An accidental death leads to secrets revealed and second thoughts expressed in McKenzie’s latest (Forgotten, 2012, etc.).
Jeff Manning is fatally struck by a car when he decides to walk home after firing yet another hapless co-worker at the odious management consultant–dominated company in which he is a reluctantly rising executive. His wife, Claire, is devastated even though it’s clear from her very first monologue—as she anxiously wonders why Jeff is late—that there are simmering tensions in the marriage. They might have something to do with Tish, who works in HR for the same company; though she and Jeff are at branches in different towns, they’ve developed a warm email relationship since meeting at a corporate retreat. But it could also be the fact that Claire was once the girlfriend of Jeff’s older brother, Tim, or that she’s been emotionally distant ever since she lost a baby four years ago, when their son Seth was 8. Readers learn all this, as well as about Tish’s saintly doctor-husband, Brian, and their supersmart 11-year-old daughter, Zoey, via first-person narratives by Claire, Tish—and Jeff, which is odd, since he gets killed on Page 8. In straightforward, realistic fiction like this, a dead narrator should really be explained, but McKenzie simply plows ahead, developing her story via three points of view that follow each other in the same order for the entire novel, adding to the already heavy sense of predictability. The aggravations of corporate life, the compromises and disappointments inherent in long marriages, the processes of grieving are all depicted with reasonable insight, but there’s little new here, and what plot development there is may give readers a sense of being jerked around: Zoey faints, twice, but it’s just stress; Claire and Tim kiss and Jeff sees them, but when Claire tells him nothing else happened, he believes her. The “truth” about Jeff and Tish’s relationship comes much too late and isn’t much of a revelation.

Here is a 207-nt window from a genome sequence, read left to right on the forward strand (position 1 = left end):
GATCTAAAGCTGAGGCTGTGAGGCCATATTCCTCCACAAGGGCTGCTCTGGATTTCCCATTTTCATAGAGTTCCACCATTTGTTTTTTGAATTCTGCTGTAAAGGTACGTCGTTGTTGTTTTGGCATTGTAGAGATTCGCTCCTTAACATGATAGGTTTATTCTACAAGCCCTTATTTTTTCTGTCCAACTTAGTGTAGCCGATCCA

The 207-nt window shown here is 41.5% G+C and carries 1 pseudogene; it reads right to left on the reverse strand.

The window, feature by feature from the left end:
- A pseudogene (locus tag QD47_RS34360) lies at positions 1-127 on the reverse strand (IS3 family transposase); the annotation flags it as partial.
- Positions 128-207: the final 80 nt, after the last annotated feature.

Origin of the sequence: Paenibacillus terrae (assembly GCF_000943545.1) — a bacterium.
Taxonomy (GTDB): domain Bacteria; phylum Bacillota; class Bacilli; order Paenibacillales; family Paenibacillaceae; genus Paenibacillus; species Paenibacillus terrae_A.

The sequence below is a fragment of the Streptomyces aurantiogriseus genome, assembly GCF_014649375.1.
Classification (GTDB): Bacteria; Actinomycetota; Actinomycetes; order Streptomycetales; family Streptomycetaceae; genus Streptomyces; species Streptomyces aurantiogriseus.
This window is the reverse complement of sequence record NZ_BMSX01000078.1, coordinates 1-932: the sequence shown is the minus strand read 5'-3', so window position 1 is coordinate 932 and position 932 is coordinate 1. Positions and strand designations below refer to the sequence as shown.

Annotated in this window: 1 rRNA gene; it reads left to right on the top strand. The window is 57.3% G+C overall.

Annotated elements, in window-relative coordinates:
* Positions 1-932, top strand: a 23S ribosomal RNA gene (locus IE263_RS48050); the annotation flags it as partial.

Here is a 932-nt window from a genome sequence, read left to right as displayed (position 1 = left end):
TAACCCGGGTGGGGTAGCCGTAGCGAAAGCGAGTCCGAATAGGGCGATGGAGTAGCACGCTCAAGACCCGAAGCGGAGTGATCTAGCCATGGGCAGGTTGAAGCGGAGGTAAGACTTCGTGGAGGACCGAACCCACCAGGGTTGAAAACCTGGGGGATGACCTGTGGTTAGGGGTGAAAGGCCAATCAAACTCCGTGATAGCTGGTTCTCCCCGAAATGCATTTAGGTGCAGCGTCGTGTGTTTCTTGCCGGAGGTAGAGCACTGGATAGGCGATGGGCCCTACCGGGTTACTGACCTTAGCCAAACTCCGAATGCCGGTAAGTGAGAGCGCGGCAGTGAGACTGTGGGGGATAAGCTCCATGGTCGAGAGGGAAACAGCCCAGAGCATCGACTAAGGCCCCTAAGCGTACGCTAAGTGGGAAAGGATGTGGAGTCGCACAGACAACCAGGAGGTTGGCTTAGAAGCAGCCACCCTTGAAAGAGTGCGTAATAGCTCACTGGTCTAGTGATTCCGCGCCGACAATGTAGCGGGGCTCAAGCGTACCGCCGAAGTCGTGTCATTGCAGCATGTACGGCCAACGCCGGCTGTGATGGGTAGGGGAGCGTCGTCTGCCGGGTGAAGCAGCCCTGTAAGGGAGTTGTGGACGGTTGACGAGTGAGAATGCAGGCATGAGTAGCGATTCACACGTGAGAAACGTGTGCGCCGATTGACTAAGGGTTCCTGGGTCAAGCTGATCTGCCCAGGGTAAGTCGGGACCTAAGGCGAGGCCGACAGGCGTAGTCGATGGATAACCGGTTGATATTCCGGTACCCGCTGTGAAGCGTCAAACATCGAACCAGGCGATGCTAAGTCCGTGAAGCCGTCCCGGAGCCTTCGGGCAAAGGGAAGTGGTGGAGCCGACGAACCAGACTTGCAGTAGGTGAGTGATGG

Readable and forgettable.